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Monday, March 08, 2004

Comments

Daisy

I enjoyed your blogging literacy autobiography--it's nice to hear someone's story about how they ame to the technology. I think your readers become more invested that way.
Also, your active/passive discussion echoes the essay "Homepages, Blogs and the Chronotopic Dimensions of Personal Civic (Dis-)Engagement" I recently read in _Rhetorical Democracy_.

Mark Boudreau

You hit the nail right on the head. Not only are blogs easier to do then static websites, they are more addictive. Since I started The Rock and Roll Report (www.rockandrollreport.com) I have been having so much fun focusing on the creative aspect of writing that when a techical issue comes up I am not as afraid to deal with it as I know for the most part it will not affect my blog in a way that say, screwing up an FTP upload to a server would. On top of that, there are so many things that the blog format will encompass in the future like audioblogging and video blogging that anybody, anywhere can truly unleash their creative side and really broadcast to the world. Also, and this is perhaps the most important part for a majority of the bloggers out there, it's a lot of fun.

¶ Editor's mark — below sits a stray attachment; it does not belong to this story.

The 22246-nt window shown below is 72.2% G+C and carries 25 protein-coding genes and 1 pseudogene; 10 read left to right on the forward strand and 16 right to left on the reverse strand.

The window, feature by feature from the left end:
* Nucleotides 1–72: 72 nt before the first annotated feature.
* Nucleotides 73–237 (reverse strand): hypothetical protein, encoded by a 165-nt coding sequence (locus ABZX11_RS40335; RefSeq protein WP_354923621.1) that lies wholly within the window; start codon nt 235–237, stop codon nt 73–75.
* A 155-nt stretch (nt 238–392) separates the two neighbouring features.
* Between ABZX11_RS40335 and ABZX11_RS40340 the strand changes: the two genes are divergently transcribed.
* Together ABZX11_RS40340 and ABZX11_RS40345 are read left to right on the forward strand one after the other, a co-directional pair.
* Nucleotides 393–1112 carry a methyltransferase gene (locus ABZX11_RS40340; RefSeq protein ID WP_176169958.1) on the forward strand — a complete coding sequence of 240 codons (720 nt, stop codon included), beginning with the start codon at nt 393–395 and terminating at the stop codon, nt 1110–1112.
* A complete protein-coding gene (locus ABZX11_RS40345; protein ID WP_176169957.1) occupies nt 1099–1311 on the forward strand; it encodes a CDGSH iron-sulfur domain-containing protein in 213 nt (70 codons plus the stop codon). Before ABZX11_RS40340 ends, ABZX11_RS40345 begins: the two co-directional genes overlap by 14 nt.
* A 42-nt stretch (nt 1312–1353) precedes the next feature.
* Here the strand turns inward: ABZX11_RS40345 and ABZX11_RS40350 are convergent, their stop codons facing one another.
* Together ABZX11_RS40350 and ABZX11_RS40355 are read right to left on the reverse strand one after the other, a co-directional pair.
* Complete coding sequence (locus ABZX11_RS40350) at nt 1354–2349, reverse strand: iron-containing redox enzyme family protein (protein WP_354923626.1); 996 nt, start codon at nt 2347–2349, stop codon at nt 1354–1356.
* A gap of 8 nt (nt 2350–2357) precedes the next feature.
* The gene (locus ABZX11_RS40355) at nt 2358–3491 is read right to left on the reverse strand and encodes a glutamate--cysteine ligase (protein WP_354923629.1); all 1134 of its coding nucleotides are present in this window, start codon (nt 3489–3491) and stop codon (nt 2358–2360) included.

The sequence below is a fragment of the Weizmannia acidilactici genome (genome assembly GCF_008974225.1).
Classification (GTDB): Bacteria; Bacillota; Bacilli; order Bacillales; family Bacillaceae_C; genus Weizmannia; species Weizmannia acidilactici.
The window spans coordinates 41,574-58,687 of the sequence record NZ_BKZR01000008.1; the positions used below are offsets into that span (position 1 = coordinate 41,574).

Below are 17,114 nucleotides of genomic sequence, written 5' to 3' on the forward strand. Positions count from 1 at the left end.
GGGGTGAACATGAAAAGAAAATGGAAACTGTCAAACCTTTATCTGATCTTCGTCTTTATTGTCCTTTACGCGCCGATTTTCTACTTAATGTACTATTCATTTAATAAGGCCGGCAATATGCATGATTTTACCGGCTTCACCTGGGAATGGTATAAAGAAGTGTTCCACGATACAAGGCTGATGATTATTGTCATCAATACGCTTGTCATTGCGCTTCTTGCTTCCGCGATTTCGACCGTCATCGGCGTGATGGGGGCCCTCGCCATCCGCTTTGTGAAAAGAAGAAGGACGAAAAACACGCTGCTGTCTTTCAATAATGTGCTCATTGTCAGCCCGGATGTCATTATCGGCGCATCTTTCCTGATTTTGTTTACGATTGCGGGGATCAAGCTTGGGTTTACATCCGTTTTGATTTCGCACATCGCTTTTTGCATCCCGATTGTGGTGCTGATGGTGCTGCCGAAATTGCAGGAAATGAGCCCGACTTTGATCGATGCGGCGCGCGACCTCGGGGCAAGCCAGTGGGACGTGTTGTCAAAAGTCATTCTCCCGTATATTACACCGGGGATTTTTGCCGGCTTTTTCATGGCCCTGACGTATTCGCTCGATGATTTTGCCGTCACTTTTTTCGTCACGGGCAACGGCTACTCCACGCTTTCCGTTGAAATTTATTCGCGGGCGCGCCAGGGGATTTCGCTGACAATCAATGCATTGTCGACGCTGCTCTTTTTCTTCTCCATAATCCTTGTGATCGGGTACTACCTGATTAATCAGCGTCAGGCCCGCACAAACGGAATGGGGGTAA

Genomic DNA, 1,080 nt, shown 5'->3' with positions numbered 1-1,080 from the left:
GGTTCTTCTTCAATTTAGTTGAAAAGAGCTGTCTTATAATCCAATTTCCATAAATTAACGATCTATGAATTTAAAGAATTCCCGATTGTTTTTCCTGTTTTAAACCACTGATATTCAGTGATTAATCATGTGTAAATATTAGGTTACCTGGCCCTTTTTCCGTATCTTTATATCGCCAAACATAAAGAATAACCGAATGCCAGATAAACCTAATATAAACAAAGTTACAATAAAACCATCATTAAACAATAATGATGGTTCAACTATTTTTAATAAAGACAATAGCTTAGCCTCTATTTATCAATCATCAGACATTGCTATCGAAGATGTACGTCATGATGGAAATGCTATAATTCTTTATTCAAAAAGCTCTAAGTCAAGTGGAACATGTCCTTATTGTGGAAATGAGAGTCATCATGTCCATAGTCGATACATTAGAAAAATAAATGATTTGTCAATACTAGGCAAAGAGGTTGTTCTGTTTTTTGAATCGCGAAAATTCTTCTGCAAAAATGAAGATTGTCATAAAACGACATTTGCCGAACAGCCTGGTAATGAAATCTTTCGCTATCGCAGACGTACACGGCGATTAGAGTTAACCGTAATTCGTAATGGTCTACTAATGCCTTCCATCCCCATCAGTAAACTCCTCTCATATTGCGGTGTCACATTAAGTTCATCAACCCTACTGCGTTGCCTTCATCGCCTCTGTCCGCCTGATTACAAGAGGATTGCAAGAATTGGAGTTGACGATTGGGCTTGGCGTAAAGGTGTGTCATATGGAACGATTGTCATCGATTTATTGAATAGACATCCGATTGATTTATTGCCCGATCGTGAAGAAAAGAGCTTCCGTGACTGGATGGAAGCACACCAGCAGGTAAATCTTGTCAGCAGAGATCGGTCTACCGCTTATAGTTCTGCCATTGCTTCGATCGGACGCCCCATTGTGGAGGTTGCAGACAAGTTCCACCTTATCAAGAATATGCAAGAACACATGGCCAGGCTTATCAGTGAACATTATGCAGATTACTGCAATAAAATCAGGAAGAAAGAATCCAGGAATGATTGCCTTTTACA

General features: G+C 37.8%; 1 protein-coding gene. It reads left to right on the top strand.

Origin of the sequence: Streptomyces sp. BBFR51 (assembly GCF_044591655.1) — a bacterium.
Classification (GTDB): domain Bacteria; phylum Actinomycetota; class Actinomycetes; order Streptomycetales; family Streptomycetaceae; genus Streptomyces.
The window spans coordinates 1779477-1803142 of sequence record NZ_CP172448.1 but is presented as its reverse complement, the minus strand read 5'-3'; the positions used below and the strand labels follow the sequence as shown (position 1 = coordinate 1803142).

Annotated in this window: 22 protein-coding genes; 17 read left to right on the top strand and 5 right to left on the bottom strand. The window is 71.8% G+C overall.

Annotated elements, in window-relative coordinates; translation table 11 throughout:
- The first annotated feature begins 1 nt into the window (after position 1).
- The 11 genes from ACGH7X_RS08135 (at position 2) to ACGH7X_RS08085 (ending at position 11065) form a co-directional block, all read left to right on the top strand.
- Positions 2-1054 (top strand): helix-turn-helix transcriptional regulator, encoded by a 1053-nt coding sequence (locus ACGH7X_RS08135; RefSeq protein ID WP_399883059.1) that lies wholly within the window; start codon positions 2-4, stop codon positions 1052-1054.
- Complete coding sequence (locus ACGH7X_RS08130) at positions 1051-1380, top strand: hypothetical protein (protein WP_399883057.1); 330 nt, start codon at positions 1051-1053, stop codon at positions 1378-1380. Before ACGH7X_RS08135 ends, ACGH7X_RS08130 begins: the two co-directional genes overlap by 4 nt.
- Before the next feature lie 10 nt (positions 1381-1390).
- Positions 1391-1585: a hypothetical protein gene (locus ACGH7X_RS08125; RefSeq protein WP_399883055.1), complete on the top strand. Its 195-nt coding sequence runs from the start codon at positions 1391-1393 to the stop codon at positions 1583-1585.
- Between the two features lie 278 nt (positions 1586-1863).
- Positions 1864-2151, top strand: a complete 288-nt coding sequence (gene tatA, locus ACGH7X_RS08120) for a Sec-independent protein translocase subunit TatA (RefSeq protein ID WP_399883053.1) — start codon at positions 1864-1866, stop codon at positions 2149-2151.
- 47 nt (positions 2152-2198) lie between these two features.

Mark

RP WebDeveloper

I'm responsible for our Intranet at a large school district in Phoenix and I enjoyed reading about your computer > Internet > website > blogging experiences! I'm marking your page as a favorite because I also look forward to more about your blogs.

Would you please explain what you mean by RSS feed? I still don't understand the difference between a blog and using an ISP's application to easily create a website. What makes a blog dynamic?

I'm quite familiar with various applications, ISP applications online as well as purchased programs like Dreamweaver, Adobe GoLive, BBEdit, that easily allow someone to create a website without knowing any html. But in my experience, it takes scripting or a database to create a website that is what I think of as "dynamic" - web pages that are actually created at the moment for each user based on where they clicked just before . . .

Wayne Hurlbert

That's a great story. You express very well the power and immediacy of blogging. You are correct. A blog with an RSS feed is truly alive. It pushes the information out, while the blog also pulls the readers in. Some people have said a blog can't be both a push and a pull medium. I disagree. I look forward to more of your blogs.

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